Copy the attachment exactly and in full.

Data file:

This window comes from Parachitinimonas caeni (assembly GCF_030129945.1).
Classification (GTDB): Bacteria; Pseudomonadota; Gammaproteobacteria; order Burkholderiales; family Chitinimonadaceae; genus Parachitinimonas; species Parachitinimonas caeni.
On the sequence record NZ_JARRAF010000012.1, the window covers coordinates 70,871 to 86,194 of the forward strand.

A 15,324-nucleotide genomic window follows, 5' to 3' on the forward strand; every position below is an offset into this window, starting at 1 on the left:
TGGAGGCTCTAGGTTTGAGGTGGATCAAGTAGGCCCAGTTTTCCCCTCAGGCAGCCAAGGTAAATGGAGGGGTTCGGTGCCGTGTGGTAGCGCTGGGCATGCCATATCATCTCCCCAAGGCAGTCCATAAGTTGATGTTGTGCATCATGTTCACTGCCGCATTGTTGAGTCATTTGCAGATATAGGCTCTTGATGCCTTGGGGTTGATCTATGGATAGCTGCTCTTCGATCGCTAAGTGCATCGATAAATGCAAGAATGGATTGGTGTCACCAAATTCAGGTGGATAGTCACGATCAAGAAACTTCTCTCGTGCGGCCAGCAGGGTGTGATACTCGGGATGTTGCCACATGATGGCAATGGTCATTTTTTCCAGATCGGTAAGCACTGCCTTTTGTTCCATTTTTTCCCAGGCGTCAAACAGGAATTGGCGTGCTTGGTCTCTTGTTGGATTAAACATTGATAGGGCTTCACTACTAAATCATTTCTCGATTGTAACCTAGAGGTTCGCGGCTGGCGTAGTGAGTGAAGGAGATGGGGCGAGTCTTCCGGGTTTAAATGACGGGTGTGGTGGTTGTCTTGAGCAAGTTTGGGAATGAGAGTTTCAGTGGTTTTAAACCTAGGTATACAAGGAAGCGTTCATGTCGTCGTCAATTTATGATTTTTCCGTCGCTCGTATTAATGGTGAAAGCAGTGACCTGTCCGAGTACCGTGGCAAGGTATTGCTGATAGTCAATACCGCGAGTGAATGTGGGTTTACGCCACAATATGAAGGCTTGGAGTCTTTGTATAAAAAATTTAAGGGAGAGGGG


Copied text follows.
This window comes from Parachitinimonas caeni (assembly GCF_030129945.1).
Classification (GTDB): Bacteria; Pseudomonadota; Gammaproteobacteria; order Burkholderiales; family Chitinimonadaceae; genus Parachitinimonas; species Parachitinimonas caeni.
On the sequence record NZ_JARRAF010000012.1, the window covers coordinates 70,871 to 86,194 of the forward strand.

A 15,324-nucleotide genomic window follows, 5' to 3' on the forward strand; every position below is an offset into this window, starting at 1 on the left:
TGGAGGCTCTAGGTTTGAGGTGGATCAAGTAGGCCCAGTTTTCCCCTCAGGCAGCCAAGGTAAATGGAGGGGTTCGGTGCCGTGTGGTAGCGCTGGGCATGCCATATCATCTCCCCAAGGCAGTCCATAAGTTGATGTTGTGCATCATGTTCACTGCCGCATTGTTGAGTCATTTGCAGATATAGGCTCTTGATGCCTTGGGGTTGATCTATGGATAGCTGCTCTTCGATCGCTAAGTGCATCGATAAATGCAAGAATGGATTGGTGTCACCAAATTCAGGTGGATAGTCACGATCAAGAAACTTCTCTCGTGCGGCCAGCAGGGTGTGATACTCGGGATGTTGCCACATGATGGCAATGGTCATTTTTTCCAGATCGGTAAGCACTGCCTTTTGTTCCATTTTTTCCCAGGCGTCAAACAGGAATTGGCGTGCTTGGTCTCTTGTTGGATTAAACATTGATAGGGCTTCACTACTAAATCATTTCTCGATTGTAACCTAGAGGTTCGCGGCTGGCGTAGTGAGTGAAGGAGATGGGGCGAGTCTTCCGGGTTTAAATGACGGGTGTGGTGGTTGTCTTGAGCAAGTTTGGGAATGAGAGTTTCAGTGGTTTTAAACCTAGGTATACAAGGAAGCGTTCATGTCGTCGTCAATTTATGATTTTTCCGTCGCTCGTATTAATGGTGAAAGCAGTGACCTGTCCGAGTACCGTGGCAAGGTATTGCTGATAGTCAATACCGCGAGTGAATGTGGGTTTACGCCACAATATGAAGGCTTGGAGTCTTTGTATAAAAAATTTAAGGGAGAGGGG